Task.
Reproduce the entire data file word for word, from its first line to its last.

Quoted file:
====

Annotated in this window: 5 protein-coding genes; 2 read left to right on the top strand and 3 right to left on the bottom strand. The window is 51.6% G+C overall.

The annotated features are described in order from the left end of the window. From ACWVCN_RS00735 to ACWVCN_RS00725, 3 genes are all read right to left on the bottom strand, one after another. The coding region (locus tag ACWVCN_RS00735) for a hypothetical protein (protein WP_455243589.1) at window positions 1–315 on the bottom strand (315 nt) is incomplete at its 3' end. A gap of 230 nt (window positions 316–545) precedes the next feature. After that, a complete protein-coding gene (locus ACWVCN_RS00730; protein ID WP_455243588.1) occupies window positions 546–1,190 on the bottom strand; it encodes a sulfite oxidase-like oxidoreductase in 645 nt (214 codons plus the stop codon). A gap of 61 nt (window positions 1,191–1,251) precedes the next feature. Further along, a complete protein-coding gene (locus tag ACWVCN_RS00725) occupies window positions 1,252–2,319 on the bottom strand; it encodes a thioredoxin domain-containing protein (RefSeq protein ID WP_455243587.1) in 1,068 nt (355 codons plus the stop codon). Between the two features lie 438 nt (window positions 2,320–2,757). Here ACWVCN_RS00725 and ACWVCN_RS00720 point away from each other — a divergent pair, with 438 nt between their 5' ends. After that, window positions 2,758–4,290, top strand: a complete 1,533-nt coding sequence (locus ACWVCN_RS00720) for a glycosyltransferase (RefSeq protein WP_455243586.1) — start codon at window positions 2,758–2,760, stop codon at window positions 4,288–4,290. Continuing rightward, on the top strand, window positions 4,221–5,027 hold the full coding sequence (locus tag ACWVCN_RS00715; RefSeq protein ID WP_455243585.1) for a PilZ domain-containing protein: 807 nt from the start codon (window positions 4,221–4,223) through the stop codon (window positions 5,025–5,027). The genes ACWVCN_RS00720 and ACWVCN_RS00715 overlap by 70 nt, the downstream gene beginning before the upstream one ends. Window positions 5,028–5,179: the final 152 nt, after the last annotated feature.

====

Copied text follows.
Annotated in this window: 5 protein-coding genes; 2 read left to right on the top strand and 3 right to left on the bottom strand. The window is 51.6% G+C overall.

The annotated features are described in order from the left end of the window. From ACWVCN_RS00735 to ACWVCN_RS00725, 3 genes are all read right to left on the bottom strand, one after another. The coding region (locus tag ACWVCN_RS00735) for a hypothetical protein (protein WP_455243589.1) at window positions 1–315 on the bottom strand (315 nt) is incomplete at its 3' end. A gap of 230 nt (window positions 316–545) precedes the next feature. After that, a complete protein-coding gene (locus ACWVCN_RS00730; protein ID WP_455243588.1) occupies window positions 546–1,190 on the bottom strand; it encodes a sulfite oxidase-like oxidoreductase in 645 nt (214 codons plus the stop codon). A gap of 61 nt (window positions 1,191–1,251) precedes the next feature. Further along, a complete protein-coding gene (locus tag ACWVCN_RS00725) occupies window positions 1,252–2,319 on the bottom strand; it encodes a thioredoxin domain-containing protein (RefSeq protein ID WP_455243587.1) in 1,068 nt (355 codons plus the stop codon). Between the two features lie 438 nt (window positions 2,320–2,757). Here ACWVCN_RS00725 and ACWVCN_RS00720 point away from each other — a divergent pair, with 438 nt between their 5' ends. After that, window positions 2,758–4,290, top strand: a complete 1,533-nt coding sequence (locus ACWVCN_RS00720) for a glycosyltransferase (RefSeq protein WP_455243586.1) — start codon at window positions 2,758–2,760, stop codon at window positions 4,288–4,290. Continuing rightward, on the top strand, window positions 4,221–5,027 hold the full coding sequence (locus tag ACWVCN_RS00715; RefSeq protein ID WP_455243585.1) for a PilZ domain-containing protein: 807 nt from the start codon (window positions 4,221–4,223) through the stop codon (window positions 5,025–5,027). The genes ACWVCN_RS00720 and ACWVCN_RS00715 overlap by 70 nt, the downstream gene beginning before the upstream one ends. Window positions 5,028–5,179: the final 152 nt, after the last annotated feature.